If it could get you high, they wrote about it.

The cannabis advocacy group NORML was predicting federal legalization of pot was “just around the corner.”

It was 1976 — Nixon was out and Carter was in! There was hope.

Little did High Times know that 41 years later, the feds would still be dug in and immobilizing pot in the Schedule I designation, with the DEA contending it has no medicinal value, though countless millions continued to herald medical marijuana as a life-changing substance.

None of this will come as any surprise to old-school heads who lived through those earlier years of marijuana’s counterculture renaissance and read those first issues of High Times — but for me, flipping through those pages was an encyclopedic experience, a time capsule with one foot down the rabbit hole.

Cannabis cultures are clashing right now, with 29 US states and the District of Columbia legalizing weed for medicinal or recreational purposes, and also allowing for legal grow operations. We’ve reached a tipping point where tie-dyed potheads and tie-wearing ganjapreneurs are comingling and enjoying the same herb. It’s an incredible cross section of generations.

The marijuana mainstream now consists of seniors and people who prefer pot rather than loading up on prescription meds with a laundry list of side effects, as well as 20-somethings choosing cannabis over cocktails. They are smoking out of devices that look like iPhones, taking tinctures, dabbing concentrates, applying transdermal cannabis patches.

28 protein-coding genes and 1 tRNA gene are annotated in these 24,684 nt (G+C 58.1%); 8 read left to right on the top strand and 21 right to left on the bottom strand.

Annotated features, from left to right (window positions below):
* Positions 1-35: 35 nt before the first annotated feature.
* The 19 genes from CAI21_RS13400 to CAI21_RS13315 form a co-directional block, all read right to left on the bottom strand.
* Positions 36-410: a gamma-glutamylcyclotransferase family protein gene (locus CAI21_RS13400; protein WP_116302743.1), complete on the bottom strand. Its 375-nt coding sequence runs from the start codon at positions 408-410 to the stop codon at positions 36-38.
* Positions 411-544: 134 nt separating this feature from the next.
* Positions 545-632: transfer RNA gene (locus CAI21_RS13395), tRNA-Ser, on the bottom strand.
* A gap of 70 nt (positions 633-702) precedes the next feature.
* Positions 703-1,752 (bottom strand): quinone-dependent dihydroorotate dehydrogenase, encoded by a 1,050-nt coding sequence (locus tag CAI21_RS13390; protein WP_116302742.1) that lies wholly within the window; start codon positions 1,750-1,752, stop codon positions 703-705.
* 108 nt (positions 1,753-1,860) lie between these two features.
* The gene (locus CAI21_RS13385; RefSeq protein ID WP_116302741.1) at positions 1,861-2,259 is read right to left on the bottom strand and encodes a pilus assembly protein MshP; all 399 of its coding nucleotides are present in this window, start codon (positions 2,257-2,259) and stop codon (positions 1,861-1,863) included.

Suburban mothers are now cultivating the plant at home for their sick children, while commercial and craft grow ops are cropping up countrywide.

Weed is slowly being branded more for its qualities and outcomes — Calm, Cruise, Create — rather than the dank names like Super Chronic and Sour Diesel.

There was another story in that High Times issue from 1976 that really struck me as something that could only have happened in that period. It was about a group of US Navy sailors in the port of Mombasa, Kenya who regularly smuggled pot on board the visiting ships headed back to the States. So much marijuana was coming onto some of the vessels in the ’70s that sailors were reporting giant bricks of African weed openly hauled up the gangplank on hand trucks and crammed into emergency rowboats stem to stern, loaded under bunks — anywhere they could find some spare room.

My dad served in the US Navy at that time, for more than 15 years by 1976, and he docked in Africa now and again. I know he must have known guys who smuggled weed and experienced seeing those bails of pot flying on board. He had to have been excited by the sight — whether he was scared for them or wanted to join in.

In another universe, I think of my dad in Mombasa as one those renegade sailors helping pile weed onto the ship. I see his strong, tattooed arms heaving a 40-pound brick in the blazing African sun.

I think of him as a guy who didn’t suffer from crippling stomach issues, because he’d discovered cannabis and saw past the stoner prejudices and realized it could really help him.

And I think about him as a guy who would have looked over our fence in SoCal when he caught a whiff of those funny-smelling cigarettes and said, “Hey Tom, mind if I join you for a little of that?”